Trafalgar Studio One

Now showing at the Trafalgar Studio One

Killer Joe

Killer Joe

Orlando Bloom (The Lord of the Rings trilogy, The Hobbit trilogy, the Pirates of the Caribbean series) stars as a cop who moonlights as a killer-for-hire in the multi award-winning Tracy Letts' blackly comic thriller, Killer Joe.

Booking from: Friday, 18th May 2018
Booking until: Saturday, 18th August 2018
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The Grinning Man

The Grinning Man

A strange new act has arrived at the fairground.

Who is Grinpayne and how did he get his hideous smile? Paraded as a freak, then celebrated as a star, only the love of a sightless girl can reveal his terrible secret.

Booking from: Tuesday, 24th April 2018
Booking until: Saturday, 5th May 2018
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Trafalgar Studio One Seating Plan

Trafalgar Studio One

Trafalgar Studio One on the Map

How to get there: (5mins) Head left on the main road Strand. Follow Trafalgar Square around onto Whitehall and the theatre’s on your right.

14 Whitehall

Buses: 3, 9, 11, 12, 24, 29, 53, 77A, 88, 153, 159

Nearest Underground: Charing Cross or Embankment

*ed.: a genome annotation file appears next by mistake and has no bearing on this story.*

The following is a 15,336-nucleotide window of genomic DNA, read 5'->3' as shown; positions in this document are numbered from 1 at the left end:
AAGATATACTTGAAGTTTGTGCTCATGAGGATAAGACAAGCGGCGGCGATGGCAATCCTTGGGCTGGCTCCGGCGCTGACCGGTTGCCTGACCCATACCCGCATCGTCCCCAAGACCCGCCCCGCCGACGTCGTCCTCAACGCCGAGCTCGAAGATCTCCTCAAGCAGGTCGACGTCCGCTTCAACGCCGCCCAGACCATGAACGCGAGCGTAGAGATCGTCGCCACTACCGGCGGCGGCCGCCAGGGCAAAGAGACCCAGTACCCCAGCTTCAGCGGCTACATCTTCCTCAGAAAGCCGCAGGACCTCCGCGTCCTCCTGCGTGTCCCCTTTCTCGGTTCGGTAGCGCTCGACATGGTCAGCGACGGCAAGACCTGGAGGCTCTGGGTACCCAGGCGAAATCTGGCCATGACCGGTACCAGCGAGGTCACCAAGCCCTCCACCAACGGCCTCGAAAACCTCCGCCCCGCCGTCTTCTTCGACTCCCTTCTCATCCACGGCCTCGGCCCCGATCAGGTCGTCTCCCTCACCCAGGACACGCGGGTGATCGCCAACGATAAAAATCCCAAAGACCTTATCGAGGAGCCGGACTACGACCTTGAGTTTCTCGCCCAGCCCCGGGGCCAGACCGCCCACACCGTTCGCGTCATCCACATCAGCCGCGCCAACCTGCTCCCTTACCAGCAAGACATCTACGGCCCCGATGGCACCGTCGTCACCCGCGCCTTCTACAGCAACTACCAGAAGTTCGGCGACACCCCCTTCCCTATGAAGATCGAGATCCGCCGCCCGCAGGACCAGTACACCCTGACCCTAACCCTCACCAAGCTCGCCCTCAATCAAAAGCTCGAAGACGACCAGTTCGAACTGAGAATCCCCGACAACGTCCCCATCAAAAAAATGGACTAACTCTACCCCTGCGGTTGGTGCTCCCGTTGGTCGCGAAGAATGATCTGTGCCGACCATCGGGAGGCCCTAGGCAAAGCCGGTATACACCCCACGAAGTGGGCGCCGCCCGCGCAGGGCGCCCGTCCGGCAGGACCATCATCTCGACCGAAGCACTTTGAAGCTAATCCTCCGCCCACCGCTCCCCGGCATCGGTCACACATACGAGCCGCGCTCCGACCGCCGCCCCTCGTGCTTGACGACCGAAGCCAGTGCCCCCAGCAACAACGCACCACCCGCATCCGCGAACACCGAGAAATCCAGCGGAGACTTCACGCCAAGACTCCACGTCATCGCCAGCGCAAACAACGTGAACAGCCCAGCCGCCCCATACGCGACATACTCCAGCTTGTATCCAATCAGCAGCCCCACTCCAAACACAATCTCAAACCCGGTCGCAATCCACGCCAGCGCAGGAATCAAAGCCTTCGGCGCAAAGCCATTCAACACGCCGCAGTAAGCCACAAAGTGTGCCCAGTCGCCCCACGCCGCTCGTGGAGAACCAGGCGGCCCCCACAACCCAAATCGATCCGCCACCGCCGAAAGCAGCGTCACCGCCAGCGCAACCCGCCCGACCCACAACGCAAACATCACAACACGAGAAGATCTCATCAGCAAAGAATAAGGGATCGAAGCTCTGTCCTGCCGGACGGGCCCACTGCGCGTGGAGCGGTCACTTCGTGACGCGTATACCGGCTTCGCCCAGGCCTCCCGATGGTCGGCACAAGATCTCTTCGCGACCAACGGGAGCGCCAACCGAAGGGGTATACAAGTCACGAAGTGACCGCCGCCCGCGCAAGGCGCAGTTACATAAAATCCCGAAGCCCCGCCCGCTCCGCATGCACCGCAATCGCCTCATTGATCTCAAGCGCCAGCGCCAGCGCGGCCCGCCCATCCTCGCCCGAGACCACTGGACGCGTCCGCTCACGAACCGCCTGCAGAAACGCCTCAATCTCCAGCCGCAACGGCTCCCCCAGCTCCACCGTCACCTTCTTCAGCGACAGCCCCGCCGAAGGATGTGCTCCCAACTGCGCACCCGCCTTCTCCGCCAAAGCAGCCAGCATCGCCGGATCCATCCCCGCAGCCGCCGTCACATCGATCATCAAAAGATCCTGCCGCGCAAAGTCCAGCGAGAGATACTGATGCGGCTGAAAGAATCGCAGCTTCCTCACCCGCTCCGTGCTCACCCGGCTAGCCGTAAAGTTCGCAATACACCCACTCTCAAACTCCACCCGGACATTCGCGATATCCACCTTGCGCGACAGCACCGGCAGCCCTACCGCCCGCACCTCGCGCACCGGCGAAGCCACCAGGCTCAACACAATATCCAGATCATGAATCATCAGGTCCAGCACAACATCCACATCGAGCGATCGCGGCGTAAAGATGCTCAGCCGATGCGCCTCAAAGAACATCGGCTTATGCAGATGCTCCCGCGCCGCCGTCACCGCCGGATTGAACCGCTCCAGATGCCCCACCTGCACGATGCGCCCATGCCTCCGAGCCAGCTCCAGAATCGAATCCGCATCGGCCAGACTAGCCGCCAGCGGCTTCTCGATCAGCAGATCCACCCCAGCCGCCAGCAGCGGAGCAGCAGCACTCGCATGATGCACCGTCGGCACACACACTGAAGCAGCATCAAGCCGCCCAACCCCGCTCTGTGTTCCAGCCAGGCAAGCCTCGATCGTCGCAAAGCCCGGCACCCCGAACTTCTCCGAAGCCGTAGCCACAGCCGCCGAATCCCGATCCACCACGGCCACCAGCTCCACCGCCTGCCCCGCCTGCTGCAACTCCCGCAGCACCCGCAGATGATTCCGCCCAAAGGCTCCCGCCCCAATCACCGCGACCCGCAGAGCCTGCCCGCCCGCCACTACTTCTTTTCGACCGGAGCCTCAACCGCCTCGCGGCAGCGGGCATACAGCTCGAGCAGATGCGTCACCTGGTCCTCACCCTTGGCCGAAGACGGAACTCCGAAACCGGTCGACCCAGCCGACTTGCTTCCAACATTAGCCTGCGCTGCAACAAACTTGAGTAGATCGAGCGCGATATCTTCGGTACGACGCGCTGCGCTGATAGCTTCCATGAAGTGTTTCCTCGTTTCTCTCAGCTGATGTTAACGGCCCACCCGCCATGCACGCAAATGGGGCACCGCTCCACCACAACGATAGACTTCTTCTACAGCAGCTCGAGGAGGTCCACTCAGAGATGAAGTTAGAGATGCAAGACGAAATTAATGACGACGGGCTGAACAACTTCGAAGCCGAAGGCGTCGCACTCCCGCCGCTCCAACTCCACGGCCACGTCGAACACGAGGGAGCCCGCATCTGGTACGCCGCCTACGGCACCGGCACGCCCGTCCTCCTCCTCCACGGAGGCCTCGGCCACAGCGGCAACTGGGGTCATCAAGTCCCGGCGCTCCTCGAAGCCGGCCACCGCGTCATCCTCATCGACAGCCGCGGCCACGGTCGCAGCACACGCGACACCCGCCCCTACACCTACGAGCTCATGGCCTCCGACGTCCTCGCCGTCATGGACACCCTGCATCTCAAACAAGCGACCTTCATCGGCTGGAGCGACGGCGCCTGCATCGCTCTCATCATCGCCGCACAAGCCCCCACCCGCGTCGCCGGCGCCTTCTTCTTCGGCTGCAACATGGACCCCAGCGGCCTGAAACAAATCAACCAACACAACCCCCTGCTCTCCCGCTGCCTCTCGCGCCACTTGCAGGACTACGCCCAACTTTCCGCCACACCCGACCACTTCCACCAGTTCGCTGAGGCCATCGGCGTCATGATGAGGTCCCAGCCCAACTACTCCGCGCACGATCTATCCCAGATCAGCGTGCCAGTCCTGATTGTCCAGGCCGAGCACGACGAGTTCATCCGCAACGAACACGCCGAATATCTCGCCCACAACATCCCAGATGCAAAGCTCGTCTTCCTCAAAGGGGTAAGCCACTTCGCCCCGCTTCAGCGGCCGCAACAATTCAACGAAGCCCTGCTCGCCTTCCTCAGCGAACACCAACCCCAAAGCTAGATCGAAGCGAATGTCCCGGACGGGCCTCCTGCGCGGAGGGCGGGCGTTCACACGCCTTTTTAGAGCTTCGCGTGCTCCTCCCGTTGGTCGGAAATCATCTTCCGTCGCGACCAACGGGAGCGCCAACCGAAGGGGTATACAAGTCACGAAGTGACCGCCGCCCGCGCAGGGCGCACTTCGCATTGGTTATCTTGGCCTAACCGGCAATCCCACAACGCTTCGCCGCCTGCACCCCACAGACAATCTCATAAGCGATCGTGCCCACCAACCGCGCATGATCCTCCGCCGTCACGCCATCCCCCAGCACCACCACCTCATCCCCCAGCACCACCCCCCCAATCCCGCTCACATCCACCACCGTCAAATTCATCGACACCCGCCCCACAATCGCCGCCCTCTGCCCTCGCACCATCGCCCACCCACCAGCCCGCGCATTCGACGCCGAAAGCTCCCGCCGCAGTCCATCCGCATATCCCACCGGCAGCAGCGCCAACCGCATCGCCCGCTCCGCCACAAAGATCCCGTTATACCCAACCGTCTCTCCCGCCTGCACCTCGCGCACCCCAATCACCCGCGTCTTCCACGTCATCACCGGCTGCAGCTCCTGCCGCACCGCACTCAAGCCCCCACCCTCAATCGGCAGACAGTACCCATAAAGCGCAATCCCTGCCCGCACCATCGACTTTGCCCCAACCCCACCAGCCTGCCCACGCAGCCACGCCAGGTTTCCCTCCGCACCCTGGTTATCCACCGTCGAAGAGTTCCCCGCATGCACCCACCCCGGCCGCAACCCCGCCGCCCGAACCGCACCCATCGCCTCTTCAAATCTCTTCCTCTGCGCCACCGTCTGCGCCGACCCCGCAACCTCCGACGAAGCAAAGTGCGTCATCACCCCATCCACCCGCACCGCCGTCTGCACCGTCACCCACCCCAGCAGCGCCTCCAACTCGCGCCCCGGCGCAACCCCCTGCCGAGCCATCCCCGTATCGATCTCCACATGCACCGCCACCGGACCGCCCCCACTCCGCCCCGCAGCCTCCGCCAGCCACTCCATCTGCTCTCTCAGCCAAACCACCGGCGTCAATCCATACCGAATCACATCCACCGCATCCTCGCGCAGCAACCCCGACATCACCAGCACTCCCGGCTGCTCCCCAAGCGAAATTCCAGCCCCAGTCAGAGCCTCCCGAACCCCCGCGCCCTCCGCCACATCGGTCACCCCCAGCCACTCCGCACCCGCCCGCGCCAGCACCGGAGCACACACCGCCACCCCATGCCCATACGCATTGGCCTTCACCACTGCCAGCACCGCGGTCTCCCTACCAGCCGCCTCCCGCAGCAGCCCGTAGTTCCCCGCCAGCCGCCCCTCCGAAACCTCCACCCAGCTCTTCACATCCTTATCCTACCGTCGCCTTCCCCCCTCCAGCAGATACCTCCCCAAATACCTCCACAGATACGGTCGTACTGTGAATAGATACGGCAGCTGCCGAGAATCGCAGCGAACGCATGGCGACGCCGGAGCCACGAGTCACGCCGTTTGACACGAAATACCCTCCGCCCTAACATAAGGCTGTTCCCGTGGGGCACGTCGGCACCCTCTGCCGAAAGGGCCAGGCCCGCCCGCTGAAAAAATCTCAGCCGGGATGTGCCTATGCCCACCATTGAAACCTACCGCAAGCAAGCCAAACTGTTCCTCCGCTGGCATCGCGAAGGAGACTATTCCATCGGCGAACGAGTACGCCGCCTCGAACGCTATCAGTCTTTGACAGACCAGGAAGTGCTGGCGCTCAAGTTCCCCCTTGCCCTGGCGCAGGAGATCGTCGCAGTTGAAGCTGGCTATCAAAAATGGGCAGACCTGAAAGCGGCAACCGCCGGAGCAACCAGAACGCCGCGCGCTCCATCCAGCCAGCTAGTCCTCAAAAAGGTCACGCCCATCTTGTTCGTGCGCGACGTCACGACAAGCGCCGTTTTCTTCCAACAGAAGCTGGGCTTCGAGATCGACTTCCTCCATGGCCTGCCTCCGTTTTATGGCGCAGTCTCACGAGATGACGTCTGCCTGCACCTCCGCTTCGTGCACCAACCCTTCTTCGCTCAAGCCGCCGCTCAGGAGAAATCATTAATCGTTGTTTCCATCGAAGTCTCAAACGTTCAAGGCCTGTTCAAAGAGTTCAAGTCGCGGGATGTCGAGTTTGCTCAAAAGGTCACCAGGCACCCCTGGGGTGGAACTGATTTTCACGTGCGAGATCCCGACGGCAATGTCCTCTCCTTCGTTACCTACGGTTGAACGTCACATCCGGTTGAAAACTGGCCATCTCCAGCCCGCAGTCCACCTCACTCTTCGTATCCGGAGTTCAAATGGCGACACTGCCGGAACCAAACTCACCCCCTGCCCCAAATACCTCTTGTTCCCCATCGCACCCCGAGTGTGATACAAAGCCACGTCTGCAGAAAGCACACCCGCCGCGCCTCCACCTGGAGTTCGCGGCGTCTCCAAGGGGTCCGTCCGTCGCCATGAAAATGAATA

Nearest Train: Charing Cross

Designed by Edward Stone. This Theatre opened on 29th September 1930 with "The Way to treat a Woman"by Walter Hackett.

Formerly the Whitehall Theatre, Trafalgar Studios is two new theatre studios under one roof in the heart of the London's West End. Opening with the RSC's production of Othello at the end of May, the larger space has approximately 380 seats. Othello was followed by the Watermill Theatre's acclaimed production of Sweeney Todd.

Architects Tim Foster and John Muir have created two new intimate and dynamic theatre spaces that will inject a new energy and excitement into the venue and into the West End allowing The Ambassador Theatre Group to host a much wider range of entertainment than has previously been possible in commercial theatre.

The Whitehall theatre opened in 1930 with a transfer of The Way to Treat a Woman by Walter Hackett (also the theatre's licensee). He presented several more highly successful plays of his own until leaving in 1934, and the theatre continued to build its reputation for popular modern comedies throughout the 1930s. During the war this tried and tested formula was rejected in favour of revue shows, which were all the rage elsewhere in London's West End. In 1942, The Whitehall Follies was launched, featuring a non-stop performance by Phyllis Dixey - audiences flocked in, mostly due to the fact that the celebrated Miss Dixey was famous for being the first stripper in the West End!